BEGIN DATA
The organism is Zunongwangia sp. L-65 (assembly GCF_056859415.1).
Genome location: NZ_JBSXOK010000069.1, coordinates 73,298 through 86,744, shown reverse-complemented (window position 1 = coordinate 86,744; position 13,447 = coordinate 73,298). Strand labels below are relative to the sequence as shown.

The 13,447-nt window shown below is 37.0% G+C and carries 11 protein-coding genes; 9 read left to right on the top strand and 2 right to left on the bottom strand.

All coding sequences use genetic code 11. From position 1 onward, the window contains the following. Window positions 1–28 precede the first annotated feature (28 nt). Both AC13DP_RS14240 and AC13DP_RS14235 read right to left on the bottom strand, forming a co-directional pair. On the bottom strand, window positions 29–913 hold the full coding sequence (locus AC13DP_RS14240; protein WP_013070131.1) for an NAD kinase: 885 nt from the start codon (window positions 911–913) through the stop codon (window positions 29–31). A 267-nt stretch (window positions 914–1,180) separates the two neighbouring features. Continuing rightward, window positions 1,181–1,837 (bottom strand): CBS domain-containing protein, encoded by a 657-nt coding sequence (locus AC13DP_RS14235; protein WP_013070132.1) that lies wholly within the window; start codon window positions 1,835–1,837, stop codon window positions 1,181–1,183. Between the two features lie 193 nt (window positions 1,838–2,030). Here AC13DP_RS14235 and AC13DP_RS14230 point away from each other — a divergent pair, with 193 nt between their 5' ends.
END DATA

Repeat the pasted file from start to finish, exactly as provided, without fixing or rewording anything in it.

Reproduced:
The organism is Zunongwangia sp. L-65 (assembly GCF_056859415.1).
Genome location: NZ_JBSXOK010000069.1, coordinates 73,298 through 86,744, shown reverse-complemented (window position 1 = coordinate 86,744; position 13,447 = coordinate 73,298). Strand labels below are relative to the sequence as shown.

The 13,447-nt window shown below is 37.0% G+C and carries 11 protein-coding genes; 9 read left to right on the top strand and 2 right to left on the bottom strand.

All coding sequences use genetic code 11. From position 1 onward, the window contains the following. Window positions 1–28 precede the first annotated feature (28 nt). Both AC13DP_RS14240 and AC13DP_RS14235 read right to left on the bottom strand, forming a co-directional pair. On the bottom strand, window positions 29–913 hold the full coding sequence (locus AC13DP_RS14240; protein WP_013070131.1) for an NAD kinase: 885 nt from the start codon (window positions 911–913) through the stop codon (window positions 29–31). A 267-nt stretch (window positions 914–1,180) separates the two neighbouring features. Continuing rightward, window positions 1,181–1,837 (bottom strand): CBS domain-containing protein, encoded by a 657-nt coding sequence (locus AC13DP_RS14235; protein WP_013070132.1) that lies wholly within the window; start codon window positions 1,835–1,837, stop codon window positions 1,181–1,183. Between the two features lie 193 nt (window positions 1,838–2,030). Here AC13DP_RS14235 and AC13DP_RS14230 point away from each other — a divergent pair, with 193 nt between their 5' ends.